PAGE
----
Bitcoin (BTC) is currently trading at around $7,500 following a minor 2% increase in price since last Friday.
BTC broke most of its support levels during a huge sell-off in November as the coin looked to be free falling.
However, the world’s largest cryptocurrency found support near $6,700 last week and bounced back up to $7,800 before consolidating around $7,500.
Will BTC recover soon?
Let’s take a look at Bitcoin’s chart, courtesy of TradingView.
At the time of writing, Bitcoin is still on a short-term bearish trend. Since price has been consolidating for the last few days, I now expect a significant price movement sometime within the next week.
Since the massive bull market that took Bitcoin close to $14,000 earlier in the year, the coin has been dropping in value following a downtrend that was only broken in late October when price surprisingly broke through a number of key resistance levels (around the 200-day, 50-day, and 20-day EMAs).
Bitcoin is still around 30% down from October’s high of $10,350 and close to 50% down from the yearly high in June.
In addition, BTC has broken below its 200-day EMA, and all its EMAs have now crossed to the downside.
If the $6,700 level was to be broken, the next stop for BTC, if the volume profile is to be believed, is just above $5,000.
The current Bitcoin trend
History shows us that BTC is prone to huge drops between 30% and 40% during bull seasons. Therefore, I don’t advise that you fight the trend, but surf it for as long as possible.
Last week, I underlined that within the next three to five weeks, we could see a major reversal after a period of serious accumulation by ‘hodlers’. We’re still in an accumulation phase and the current downtrend is proof.
Volume has dropped to around $15 billion, 13% lower than last week, as a result of the consolidation period. This means there is still a lot of room for a further drop if volume picks up again.
Will the trend reverse soon?
As veteran traders and investors usually say, smart money “buys when there’s blood on the streets”. I’ve been saying for the past month that I’m waiting for major drops to make new entries. Moments like these are highly welcomed and appreciated.
I strongly believe Bitcoin to be a long-term store of value, especially as traditional markets continue to show weaknesses.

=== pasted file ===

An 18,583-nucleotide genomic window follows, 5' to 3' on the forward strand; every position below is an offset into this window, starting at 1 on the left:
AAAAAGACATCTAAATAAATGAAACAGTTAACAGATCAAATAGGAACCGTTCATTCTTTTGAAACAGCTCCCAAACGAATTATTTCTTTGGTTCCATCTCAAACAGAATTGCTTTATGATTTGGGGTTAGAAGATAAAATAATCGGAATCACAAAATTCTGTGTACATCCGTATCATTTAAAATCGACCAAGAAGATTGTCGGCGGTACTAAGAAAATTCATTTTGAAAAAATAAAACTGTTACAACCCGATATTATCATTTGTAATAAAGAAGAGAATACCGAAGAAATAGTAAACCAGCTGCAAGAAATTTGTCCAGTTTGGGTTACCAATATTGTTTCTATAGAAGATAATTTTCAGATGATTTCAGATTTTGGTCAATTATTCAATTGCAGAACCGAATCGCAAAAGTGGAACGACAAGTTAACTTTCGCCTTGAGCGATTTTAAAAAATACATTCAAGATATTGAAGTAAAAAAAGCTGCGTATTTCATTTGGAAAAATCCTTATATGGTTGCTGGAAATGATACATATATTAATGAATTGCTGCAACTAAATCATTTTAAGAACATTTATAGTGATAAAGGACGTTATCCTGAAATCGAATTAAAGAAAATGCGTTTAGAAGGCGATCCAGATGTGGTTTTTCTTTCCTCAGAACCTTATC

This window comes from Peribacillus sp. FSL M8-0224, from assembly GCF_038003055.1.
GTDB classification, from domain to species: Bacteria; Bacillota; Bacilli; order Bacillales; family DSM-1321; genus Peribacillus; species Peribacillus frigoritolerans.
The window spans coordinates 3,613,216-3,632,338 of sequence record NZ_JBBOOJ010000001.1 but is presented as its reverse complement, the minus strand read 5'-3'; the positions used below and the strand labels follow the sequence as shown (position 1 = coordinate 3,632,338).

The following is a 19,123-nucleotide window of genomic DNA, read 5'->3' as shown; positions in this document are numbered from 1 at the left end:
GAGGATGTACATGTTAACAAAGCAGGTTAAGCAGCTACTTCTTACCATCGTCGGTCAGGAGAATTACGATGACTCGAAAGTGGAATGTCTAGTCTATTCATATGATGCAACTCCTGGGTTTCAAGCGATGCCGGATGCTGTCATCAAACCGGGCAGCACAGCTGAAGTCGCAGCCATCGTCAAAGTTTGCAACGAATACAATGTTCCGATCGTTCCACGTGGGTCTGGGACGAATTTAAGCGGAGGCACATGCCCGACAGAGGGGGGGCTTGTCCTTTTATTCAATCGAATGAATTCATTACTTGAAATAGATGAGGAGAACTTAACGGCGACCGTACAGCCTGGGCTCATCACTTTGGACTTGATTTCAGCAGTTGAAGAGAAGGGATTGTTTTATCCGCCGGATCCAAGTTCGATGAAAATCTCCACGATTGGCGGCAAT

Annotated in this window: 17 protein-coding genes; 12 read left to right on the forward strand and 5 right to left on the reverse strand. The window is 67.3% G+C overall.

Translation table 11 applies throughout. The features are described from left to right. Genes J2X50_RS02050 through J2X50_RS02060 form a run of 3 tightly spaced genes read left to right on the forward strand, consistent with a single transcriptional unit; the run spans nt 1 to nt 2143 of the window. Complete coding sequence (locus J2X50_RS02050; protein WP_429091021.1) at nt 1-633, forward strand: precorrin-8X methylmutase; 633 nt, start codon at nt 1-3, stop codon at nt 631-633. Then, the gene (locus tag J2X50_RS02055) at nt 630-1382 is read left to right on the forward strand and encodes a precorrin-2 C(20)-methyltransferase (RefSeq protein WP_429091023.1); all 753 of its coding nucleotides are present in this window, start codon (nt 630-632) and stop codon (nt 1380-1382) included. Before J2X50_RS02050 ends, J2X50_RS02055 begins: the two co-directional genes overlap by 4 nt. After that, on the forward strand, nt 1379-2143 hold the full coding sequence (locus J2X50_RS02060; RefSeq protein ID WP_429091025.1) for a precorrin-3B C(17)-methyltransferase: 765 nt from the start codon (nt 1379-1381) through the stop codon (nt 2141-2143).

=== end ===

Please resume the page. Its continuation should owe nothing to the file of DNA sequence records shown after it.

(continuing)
How can the markets continue to push higher throughout the year after the ECB’s recent rate cuts, the continuous share buybacks from huge corporations, or the inverted bond yield shoving investors away towards riskier assets?
In addition, repo market activity – as in loans from central banks to commercial and investment banks – has spiked to new monthly records. That adds up to another signal of weakness for the general economy.
In conclusion, investors and traders should pay attention to the overall economic panorama, as it will most likely be a major catalyst for worldwide BTC adoption.
Current live Bitcoin pricing information and interactive charts are available on our site 24 hours a day. The ticker bar at the bottom of every page on our site has the latest Bitcoin price. Pricing is also available in a range of different currency equivalents:
US Dollar – BTCtoUSD
British Pound Sterling – BTCtoGBP
Japanese Yen – BTCtoJPY
Euro – BTCtoEUR
Australian Dollar – BTCtoAUD
Russian Rouble – BTCtoRUB
In August 2008, the domain name bitcoin.org was registered. On 31st October 2008, a paper was published called “Bitcoin: A Peer-to-Peer Electronic Cash System”. This was authored by Satoshi Nakamoto, the inventor of Bitcoin. To date, no one knows who this person, or people, are.
The paper outlined a method of using a P2P network for electronic transactions without “relying on trust”. On 3rd January 2009, the Bitcoin network came into existence. Nakamoto mined block number “0” (or the “genesis block”), which had a reward of 50 Bitcoins.
More Bitcoin news and information
As with any investment, it pays to do some homework before you part with your money. The prices of cryptocurrencies are volatile and go up and down quickly. This page is not recommending a particular currency or whether you should invest or not.
Disclaimer: The views and opinions expressed by the author should not be considered as financial advice.